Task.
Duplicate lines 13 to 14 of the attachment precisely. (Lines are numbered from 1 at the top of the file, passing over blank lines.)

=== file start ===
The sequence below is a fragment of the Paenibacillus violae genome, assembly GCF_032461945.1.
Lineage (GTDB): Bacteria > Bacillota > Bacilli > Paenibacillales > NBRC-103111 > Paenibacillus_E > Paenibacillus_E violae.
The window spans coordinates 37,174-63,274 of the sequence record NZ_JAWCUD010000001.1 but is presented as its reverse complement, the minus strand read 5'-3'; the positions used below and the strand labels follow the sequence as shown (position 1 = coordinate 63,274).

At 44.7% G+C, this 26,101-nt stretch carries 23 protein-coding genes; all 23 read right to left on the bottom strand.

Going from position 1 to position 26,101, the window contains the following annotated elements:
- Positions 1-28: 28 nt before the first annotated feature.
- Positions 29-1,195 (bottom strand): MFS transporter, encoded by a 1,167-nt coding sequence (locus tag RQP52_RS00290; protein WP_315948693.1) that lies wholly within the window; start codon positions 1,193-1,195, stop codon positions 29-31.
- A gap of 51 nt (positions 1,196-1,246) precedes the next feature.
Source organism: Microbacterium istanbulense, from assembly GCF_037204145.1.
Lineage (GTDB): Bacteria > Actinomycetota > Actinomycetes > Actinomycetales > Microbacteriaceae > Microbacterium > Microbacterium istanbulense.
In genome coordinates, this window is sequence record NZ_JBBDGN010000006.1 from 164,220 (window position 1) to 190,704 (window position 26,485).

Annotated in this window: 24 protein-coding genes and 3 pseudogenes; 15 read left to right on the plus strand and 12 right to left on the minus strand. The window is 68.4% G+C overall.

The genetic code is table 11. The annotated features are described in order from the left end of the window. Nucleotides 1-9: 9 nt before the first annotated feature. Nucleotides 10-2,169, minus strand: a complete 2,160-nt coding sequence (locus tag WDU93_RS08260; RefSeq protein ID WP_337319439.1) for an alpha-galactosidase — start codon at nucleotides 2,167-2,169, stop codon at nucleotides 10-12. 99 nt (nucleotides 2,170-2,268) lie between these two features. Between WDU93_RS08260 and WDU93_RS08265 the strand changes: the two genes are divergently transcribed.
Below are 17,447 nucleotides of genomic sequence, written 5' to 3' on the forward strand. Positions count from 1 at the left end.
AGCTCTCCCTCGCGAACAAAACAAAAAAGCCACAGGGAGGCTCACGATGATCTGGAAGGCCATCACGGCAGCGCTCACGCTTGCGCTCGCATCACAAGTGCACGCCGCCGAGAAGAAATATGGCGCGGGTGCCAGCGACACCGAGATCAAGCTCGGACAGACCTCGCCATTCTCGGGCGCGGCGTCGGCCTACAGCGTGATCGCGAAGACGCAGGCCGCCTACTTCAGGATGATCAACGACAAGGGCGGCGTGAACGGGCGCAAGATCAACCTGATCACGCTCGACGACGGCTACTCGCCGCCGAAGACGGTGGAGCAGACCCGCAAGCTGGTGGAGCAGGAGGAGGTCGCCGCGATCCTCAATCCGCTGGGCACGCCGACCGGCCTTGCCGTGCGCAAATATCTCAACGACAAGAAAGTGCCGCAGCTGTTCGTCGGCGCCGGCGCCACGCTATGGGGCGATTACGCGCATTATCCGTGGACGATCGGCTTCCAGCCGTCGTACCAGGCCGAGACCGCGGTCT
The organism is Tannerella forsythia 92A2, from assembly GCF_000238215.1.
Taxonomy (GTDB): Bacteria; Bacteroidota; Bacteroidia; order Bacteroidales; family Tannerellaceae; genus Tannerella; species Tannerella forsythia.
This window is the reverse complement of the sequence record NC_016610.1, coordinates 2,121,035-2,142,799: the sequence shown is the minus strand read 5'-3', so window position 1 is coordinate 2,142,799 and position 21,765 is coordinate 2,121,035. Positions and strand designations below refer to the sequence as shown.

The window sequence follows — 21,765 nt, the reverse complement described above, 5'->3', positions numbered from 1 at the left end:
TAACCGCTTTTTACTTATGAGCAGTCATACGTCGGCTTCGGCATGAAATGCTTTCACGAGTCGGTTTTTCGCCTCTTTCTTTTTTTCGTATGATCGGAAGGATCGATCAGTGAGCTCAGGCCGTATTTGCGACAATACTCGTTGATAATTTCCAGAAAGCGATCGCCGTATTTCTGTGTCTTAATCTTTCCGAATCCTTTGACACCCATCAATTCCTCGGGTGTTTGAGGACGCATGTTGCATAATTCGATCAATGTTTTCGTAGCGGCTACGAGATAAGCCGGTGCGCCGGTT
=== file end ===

The genetic code is table 11. The annotated features are described in order from the left end of the window. Nucleotides 1-9: 9 nt before the first annotated feature. Nucleotides 10-2,169, minus strand: a complete 2,160-nt coding sequence (locus tag WDU93_RS08260; RefSeq protein ID WP_337319439.1) for an alpha-galactosidase — start codon at nucleotides 2,167-2,169, stop codon at nucleotides 10-12. 99 nt (nucleotides 2,170-2,268) lie between these two features. Between WDU93_RS08260 and WDU93_RS08265 the strand changes: the two genes are divergently transcribed.
Below are 17,447 nucleotides of genomic sequence, written 5' to 3' on the forward strand. Positions count from 1 at the left end.